The dreadful incidence of fuel poverty in Britain is taken as evidence of how uncaring, unequal, generally undesirable, we are. The truth is the opposite, it’s proof of how much richer we are these days:
Can we please have a focus on the dire state of our housing stock? This will mean investment by the government in energy efficiency, with money from the Treasury. There are millions of fuel-poor homes – each requiring tens of thousands of pounds spent on them if the occupants are to be warm despite their low incomes. We should be spending billions of pounds to reduce fuel poverty.
There’s a certain bitter sweetness to the idea that standard policy is to drive up the cost of energy to beat climate change while also insisting that everyone be able to have cheap energy to heat their housing.
However, fuel poverty is defined as being able to heat a certain amount of the dwelling, to a certain level, on less than 10% of income. The areas to be heated, the temperature they’re to be heated to, being far above those normal in a middle class household of only one generation back.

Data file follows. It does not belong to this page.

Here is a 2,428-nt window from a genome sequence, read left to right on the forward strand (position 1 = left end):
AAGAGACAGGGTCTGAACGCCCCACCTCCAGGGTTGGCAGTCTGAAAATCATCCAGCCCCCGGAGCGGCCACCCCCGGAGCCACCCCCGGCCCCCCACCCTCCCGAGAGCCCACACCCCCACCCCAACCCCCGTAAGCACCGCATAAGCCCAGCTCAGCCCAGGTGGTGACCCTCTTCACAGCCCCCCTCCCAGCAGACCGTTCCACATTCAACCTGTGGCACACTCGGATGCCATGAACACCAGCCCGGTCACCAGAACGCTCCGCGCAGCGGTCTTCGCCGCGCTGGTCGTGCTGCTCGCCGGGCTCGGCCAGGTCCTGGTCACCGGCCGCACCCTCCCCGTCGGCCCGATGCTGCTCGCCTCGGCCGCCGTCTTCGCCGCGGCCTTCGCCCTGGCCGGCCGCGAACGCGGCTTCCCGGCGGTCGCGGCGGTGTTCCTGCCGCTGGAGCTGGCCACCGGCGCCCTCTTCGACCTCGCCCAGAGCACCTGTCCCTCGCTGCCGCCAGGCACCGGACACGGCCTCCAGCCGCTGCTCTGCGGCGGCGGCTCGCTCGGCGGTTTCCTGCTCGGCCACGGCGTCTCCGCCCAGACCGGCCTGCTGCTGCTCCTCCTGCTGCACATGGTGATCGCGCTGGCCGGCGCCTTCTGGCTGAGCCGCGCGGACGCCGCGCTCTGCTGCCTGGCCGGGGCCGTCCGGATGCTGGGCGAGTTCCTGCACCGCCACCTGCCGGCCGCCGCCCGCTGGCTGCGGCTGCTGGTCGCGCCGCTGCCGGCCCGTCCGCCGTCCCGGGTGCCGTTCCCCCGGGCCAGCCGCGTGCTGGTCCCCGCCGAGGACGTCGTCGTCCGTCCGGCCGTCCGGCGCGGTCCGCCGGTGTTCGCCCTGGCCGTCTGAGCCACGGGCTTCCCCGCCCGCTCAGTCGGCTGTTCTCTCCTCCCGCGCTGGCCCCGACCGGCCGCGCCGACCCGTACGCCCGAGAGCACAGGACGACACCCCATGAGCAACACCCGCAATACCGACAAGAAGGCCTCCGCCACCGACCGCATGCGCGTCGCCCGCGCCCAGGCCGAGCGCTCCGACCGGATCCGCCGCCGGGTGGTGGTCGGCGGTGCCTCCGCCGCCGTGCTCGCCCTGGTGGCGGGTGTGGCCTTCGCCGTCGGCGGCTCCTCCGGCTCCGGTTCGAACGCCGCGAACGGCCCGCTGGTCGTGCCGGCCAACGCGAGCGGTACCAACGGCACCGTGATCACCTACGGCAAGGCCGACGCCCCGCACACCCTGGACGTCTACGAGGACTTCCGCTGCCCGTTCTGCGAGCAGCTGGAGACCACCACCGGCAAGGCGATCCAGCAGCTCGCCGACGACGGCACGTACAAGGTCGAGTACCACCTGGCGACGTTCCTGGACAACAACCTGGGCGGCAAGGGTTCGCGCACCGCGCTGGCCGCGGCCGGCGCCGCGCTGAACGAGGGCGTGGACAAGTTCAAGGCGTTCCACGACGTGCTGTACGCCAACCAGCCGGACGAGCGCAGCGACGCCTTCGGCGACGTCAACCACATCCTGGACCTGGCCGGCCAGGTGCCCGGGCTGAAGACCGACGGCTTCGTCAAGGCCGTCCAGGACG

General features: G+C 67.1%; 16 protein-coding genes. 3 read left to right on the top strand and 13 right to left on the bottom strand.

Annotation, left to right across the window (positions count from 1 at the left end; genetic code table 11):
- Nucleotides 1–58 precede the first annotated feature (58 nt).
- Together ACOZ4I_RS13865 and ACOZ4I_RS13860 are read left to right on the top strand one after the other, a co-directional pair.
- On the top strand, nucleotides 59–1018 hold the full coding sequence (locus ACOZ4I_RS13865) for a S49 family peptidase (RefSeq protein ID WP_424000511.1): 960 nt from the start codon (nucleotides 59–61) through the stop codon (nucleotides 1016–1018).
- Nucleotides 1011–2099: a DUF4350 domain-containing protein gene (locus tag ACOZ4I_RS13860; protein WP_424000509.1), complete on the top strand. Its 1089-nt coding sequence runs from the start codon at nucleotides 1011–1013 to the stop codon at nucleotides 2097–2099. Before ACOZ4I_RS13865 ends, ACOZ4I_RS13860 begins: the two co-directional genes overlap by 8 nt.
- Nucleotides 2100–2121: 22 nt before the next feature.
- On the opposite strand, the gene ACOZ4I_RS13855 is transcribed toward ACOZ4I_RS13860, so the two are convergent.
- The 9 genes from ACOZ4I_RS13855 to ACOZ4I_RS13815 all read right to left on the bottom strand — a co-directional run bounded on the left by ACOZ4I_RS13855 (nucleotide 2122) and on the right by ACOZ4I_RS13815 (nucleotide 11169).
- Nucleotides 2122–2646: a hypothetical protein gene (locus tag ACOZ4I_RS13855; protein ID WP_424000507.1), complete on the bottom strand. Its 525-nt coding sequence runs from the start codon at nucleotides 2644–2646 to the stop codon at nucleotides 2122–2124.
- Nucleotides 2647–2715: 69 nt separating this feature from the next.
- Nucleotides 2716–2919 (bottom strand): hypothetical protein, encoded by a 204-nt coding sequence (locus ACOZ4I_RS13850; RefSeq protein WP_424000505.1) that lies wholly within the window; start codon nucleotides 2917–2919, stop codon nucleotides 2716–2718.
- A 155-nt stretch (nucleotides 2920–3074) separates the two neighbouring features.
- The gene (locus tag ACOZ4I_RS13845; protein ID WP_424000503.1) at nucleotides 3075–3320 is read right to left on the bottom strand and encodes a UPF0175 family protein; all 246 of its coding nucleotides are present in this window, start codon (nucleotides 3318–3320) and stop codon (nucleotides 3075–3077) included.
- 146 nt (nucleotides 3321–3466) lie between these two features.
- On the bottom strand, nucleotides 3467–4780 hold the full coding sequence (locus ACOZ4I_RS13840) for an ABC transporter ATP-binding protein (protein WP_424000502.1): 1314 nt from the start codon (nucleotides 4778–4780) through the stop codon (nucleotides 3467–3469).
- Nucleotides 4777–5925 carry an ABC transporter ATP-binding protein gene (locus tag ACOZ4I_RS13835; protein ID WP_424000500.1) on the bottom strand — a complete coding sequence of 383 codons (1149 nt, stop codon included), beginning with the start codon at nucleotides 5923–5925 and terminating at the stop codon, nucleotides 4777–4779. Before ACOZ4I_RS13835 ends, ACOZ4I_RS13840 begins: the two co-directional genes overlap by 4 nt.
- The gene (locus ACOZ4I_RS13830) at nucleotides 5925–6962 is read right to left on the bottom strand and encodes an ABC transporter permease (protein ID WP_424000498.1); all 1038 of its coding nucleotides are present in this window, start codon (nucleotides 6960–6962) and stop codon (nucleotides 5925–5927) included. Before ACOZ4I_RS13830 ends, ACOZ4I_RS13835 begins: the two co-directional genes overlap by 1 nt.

Actually, very much higher than was normal anywhere before the widespread adoption of central heating in the 1970s and 80s. Which is indeed proof of how much richer we are, isn’t it?
Adam Smith and the linen shirt. A society which goes from yhe lack of one not marking you as poor to doing so has become richer by those very proliferating linen shirts. A society that used to live in cold houses and now regards doing so as poverty is a richer one.
The standards by which we measure fuel poverty are proof that we’ve become richer this past generation.